Dr. Margit Lister says some natural cold remedies work better than others. She rates five popular remedies.
Treating Colds the Natural Way
It is estimated that Americans catch a cold about 1 billion times in a year. It is the number one reason for doctor visits and missing work or school. The important thing to remember about the common cold is that it is a virus and will not respond to antibiotic treatment. So how do you kill a virus and alleviate your cold? Unfortunately, you have to rely on your natural immune system to keep you healthy and fight the cold. The best way to kill a virus is to boast your immune system. Your immune system is in your blood/skin and protects you from viruses. Several things (stress, poor diet, obesity, lack of exercise or sleep) decrease the ability for your immune system to fight off viral infections. So help your immune system be stronger by getting regular exercise, adequate sleep at night, eating a low fat and low sugar diet and learning to relax/meditate. When it comes to fighting colds, the old adage is true “an ounce of prevention is worth a pound of cure’.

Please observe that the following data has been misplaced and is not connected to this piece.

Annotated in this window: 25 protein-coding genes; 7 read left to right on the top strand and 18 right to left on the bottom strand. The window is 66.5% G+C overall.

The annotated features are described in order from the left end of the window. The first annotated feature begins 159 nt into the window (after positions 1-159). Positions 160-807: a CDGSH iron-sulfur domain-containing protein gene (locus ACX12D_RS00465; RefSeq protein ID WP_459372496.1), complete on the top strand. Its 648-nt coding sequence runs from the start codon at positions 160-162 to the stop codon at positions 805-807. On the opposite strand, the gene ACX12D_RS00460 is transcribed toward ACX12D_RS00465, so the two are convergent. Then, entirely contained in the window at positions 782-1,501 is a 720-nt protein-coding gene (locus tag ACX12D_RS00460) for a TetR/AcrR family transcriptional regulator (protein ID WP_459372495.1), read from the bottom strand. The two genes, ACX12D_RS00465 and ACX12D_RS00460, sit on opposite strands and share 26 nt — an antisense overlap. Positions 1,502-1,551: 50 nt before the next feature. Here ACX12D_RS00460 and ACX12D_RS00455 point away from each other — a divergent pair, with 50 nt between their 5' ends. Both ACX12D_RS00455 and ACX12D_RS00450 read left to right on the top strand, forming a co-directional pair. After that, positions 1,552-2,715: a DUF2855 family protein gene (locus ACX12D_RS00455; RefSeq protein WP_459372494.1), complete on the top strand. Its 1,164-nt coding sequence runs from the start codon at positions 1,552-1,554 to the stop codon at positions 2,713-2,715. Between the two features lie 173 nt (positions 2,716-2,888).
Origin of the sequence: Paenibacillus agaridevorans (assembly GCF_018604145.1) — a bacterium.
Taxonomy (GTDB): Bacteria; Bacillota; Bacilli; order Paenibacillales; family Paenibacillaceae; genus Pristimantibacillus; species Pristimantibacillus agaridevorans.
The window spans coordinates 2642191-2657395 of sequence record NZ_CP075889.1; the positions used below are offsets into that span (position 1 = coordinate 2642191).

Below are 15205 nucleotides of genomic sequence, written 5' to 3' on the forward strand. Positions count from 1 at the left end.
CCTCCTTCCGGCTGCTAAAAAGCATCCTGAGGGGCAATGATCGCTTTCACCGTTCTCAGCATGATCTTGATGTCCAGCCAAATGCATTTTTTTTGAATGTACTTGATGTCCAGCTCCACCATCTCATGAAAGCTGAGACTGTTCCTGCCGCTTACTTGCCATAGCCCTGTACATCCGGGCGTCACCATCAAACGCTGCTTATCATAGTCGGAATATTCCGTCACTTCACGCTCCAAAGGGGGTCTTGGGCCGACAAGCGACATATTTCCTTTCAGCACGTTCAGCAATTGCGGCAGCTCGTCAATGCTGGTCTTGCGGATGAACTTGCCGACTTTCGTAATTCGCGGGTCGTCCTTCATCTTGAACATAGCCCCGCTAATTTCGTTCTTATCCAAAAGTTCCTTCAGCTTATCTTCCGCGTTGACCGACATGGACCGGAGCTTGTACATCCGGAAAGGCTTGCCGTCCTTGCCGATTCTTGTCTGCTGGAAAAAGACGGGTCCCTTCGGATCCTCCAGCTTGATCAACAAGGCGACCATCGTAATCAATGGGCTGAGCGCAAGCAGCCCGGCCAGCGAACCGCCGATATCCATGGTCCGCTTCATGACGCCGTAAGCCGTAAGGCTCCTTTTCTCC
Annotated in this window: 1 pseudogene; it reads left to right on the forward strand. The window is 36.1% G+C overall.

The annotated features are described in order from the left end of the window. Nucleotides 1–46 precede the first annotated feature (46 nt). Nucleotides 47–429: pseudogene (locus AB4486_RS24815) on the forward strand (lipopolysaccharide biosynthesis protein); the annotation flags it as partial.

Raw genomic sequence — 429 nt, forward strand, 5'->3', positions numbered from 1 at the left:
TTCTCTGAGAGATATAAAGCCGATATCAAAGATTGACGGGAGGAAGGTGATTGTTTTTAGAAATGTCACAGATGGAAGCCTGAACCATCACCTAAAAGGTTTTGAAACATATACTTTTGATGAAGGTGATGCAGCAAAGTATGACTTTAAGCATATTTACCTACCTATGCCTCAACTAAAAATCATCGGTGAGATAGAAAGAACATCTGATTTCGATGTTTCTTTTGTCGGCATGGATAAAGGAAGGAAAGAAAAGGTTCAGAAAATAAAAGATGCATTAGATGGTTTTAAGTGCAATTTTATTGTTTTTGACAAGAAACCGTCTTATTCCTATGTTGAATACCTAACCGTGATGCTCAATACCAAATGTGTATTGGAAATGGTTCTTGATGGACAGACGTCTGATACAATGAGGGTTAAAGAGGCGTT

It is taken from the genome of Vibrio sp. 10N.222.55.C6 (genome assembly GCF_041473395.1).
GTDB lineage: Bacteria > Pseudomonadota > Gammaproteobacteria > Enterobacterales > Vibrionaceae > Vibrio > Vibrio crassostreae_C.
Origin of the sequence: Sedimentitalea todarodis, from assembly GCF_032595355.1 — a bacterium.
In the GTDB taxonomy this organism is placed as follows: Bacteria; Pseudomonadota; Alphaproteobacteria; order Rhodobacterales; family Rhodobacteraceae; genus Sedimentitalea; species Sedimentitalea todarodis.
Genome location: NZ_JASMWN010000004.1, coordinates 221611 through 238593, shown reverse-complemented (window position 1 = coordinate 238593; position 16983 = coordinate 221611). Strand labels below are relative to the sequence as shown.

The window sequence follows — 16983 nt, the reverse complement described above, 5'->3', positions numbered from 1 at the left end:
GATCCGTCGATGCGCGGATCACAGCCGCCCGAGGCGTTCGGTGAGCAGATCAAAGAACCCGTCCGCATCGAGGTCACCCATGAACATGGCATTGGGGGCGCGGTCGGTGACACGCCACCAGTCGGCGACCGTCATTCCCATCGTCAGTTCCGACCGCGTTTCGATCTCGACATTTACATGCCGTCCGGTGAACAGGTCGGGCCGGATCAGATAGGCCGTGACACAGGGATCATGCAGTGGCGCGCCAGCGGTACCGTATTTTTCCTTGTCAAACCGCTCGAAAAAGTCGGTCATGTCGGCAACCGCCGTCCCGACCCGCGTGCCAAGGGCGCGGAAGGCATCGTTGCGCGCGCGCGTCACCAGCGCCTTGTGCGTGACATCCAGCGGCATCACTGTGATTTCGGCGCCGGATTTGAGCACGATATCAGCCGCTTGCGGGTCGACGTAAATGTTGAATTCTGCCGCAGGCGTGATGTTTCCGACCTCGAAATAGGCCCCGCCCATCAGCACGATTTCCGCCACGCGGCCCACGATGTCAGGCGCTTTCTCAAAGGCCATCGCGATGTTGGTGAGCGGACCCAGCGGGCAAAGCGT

Colds are usually spread from touching a virus contaminated surface and then infecting yourself by touching your face, putting food in your mouth with your fingers or rubbing your eyes. Colds can also be spread by inhaling viral infected droplets from a cough or sneeze of someone with a cold. It takes about 3 days for the cold to develop and your cold usually lasts about a week with a normal functioning immune system. So how can you stop your cold?
The short answer is you really can’t ‘STOP’ a cold. But you can boast your immune system with some alternative medicines that may shorten the length of your cold. Let’s look at some of the common things people try to treat their cold and what evidence there is to support their use.